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COLOR. inO, I'ROM McCoOR TO PITKI.y. 421

NovL-mbcr, Tlionias M. Patterson was elected for the full term
of the Forty-fifth congress.

Members (jf a state legislatiu-e were also chosen at the October
election and on the first day of Noxember the assembi)' met at
l)en\er. At iiooii on the third da\ of the session the executive
(jfficers ajjpeared, were swoiii in by Judge Itrazee, and the state
government was fully inaugurated. A few day,-> later the legis-
iature elected Jerome 1'.. C/balfee and Henry M. Teller to the
United States senate.

Henry M. Teller was born at Granger, N. Y., May 2.^,
1830. After acquiring an acatleniic education he studieil law
and began j^racticing in Illinois. In iS()i he removed to Colo-
rado and from 1862 to 1864 was major general of the ter-
ritorial militia. In November, iSyU, he was elected to the United
Slates senate. Upon the admission of Colorado as a state,
he was elected to the United States senate by the first general
assembly that convened November i, 1876. This being the
first representation of Colorado in the senate, under the rules he
and Mr. Chaffee, his colleague, drew lots to determine their
respective terms. In the first drawing Mr. Chaffee drew the
term of two years and .Mr. Teller a blank. On the second he
secured the slip wdiich co\ered the four months ending March,
1877, and Mr. Chaffee the one expiring in .March, 1871). Decem-
ber 9, l87r,, the general assemlJy re-elected Mr. Teller for
the full term i>i six \■ear^ from March, 1877. In l88j I'rtsitlent
-Arthur .ippoiiiled him Ni'crelar\- of die interior. Secretary Teller
wiul oul wldi I'reMdenl Arthur's cabinet, March 3, 1SS5, and
tlie following da\' again took his seat in the senate, having been
elected to succeed iXalhaniel 1'. Hill. He was a Republican
from the organization of the i)arty in 1856, but withdrew from
the national convention of that party in 1896, because he disagreed
with the financial jjlank of the i)latform, and su])ported the Demo-
cratic nominee for tin' presidency. His last election to the senate
was in \[)0].

Jerome B. Chaffee was also a native of New York, having been
born in Niagara county in 1825. In his youth he emigrated to
Michigan, and later to IMissouri, where he became interested in
the banking business. In l8r.o he went to Colorado and with
F.ben Sniitii .rected the Smith & ChalTee stamp-mill in the (iilpin
county goll mines. In i8()5 he established the hirst National
bank of |i' iivrr. He w.is twice in the territorial legislature, and
in 1863 \>..> speaker of the house. In 1870 and again in 1872,
lie was elected delegate to e(jngress. He served but one term in



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422



THE I'ROVINCE AND THE STATES.



the senate of the Unitetl States, after which he devoted his atten-
tion to his large business interests.

During- tlie summer of 1874 \V. 11. Jackson, of tlie photo-
graphic and natm-alist division of the United States geological
survey, visited the southwestern part of Colorado, and gave to
the world the first authentic account of the cliff-dwellings found
in the canons of that section. In 1875 he made another visit and
gave a detailed report of his discoveries. The report attracted
wide-spread attention, 'idie ruins of that ancient and long
e.xtinct civilization were found over an area ui alnnit 150,000
square miles in Southwestern Colorado, and the adjoining corners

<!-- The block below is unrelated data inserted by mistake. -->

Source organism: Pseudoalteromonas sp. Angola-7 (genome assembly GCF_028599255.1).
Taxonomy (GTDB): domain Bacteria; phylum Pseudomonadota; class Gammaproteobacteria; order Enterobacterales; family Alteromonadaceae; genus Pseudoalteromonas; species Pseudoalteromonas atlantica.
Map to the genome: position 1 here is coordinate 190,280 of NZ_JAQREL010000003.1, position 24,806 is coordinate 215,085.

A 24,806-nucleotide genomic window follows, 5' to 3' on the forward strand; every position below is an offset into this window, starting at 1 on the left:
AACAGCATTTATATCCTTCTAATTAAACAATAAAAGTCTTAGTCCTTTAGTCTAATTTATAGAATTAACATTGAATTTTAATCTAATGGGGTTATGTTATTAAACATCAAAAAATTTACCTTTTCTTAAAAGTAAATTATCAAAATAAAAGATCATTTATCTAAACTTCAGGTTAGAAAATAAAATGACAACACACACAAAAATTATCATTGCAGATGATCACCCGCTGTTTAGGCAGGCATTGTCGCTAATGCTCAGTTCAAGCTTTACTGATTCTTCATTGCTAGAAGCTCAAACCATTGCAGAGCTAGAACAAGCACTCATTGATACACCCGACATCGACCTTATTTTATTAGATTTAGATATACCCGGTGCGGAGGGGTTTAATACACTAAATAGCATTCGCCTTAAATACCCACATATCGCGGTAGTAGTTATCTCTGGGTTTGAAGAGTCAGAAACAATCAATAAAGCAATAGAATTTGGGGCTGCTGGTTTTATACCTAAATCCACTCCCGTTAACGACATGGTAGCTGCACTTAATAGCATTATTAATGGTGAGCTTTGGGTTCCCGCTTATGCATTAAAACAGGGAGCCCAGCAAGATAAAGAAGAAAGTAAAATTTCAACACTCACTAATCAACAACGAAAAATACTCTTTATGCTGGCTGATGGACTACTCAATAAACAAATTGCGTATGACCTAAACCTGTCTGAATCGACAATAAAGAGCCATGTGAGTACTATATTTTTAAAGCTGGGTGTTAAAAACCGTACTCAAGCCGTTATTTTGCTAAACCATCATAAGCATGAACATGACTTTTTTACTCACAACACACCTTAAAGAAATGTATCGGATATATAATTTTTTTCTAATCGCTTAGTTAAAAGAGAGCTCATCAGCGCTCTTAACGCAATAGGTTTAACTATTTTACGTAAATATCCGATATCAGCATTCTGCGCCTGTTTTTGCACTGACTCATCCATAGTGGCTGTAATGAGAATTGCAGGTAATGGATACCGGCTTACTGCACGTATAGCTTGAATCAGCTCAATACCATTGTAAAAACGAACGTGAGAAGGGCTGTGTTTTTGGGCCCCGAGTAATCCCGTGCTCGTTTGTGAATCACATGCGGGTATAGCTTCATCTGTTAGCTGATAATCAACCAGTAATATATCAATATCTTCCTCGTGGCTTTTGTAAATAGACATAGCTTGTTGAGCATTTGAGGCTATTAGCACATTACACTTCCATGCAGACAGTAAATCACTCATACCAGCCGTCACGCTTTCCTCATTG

of Utah, Arizona anil New Mexico. In the Mancos canon, in
Montezuma county, Co!., were found some of the most distinctive
and best preserved of the cliff-dwellings, though the largest ruin
was found about twenty miles from Phoenix, Ariz. All
through the country, once iidiabited by this prehistoric people,
were noted the ruins of aceijuias, or irrigating canals, indicating
that the country was once in a state of cultivation. The faces of
the rocks were found to ])e covered with hieroglyphs; i)ottery of
curious designs, and stone imijUments were found in abundance;
cotton cloth was fountl in a few (jf the ruins, but nothing was
discovered to show that the original occupants of these peculiar
structures were acciuainted with the use of metals. There is a
tradition that they hacl a written language. A book of skins is
said \o be kept in liie Zuni rurblo. lis pages are covered with
sli.MULH' char.icUrs, m various colors, ihongli the ia^l man who
could read il died a loni; liinr ;:go. and it is now preserved only
as a sacred relic oi a long lo>t ci\'ilization. l'",llinologists and
antiquarians have found a rich field for their investigations in the
cliff-dwellings of Coloratlo, along the Rio ]\lancos, and in the
Ilovenweep, McFdmo, La Plata, Las Animas, and Montezuma
canons. Nmiierous expeditions have been made to these canons,
each adding new discoveries to lliose of its predecessors. .\ fine
collection of relics, taken from the different ruins, is in the
possession of the Colorado Historical societ\', in Denver.

One of the early settlements of Colorado was that made at
California gidch in the fall cjf 1801 and namrd ( )ro City where
very rich ])lacer nnnes had Itrtn iliscovcrcd. Tm yiars later the
liosloriirc \\;is rrmoved lo mw di;;gin,i;s I'ailhrr up the gldch,
and 111' oiiidii.il ():o (i(\ was :dian<lo'U(l. Placer mining was
Mill CI. i.d oil lli.iv, howrvrr. and a dih h was const nicled by
vSteveii; \ lA'ilir for llic jmrpose of furnishing water to the
sluices. I'or some time il was noticed that the svdiiiieiU and small



Online LibraryWeston Arthur GoodspeedThe province and the states, a history of the province of Louisiana under France and Spain, and of the territories and states of the United States formed therefrom (Volume 4) → online text (page 45 of 53)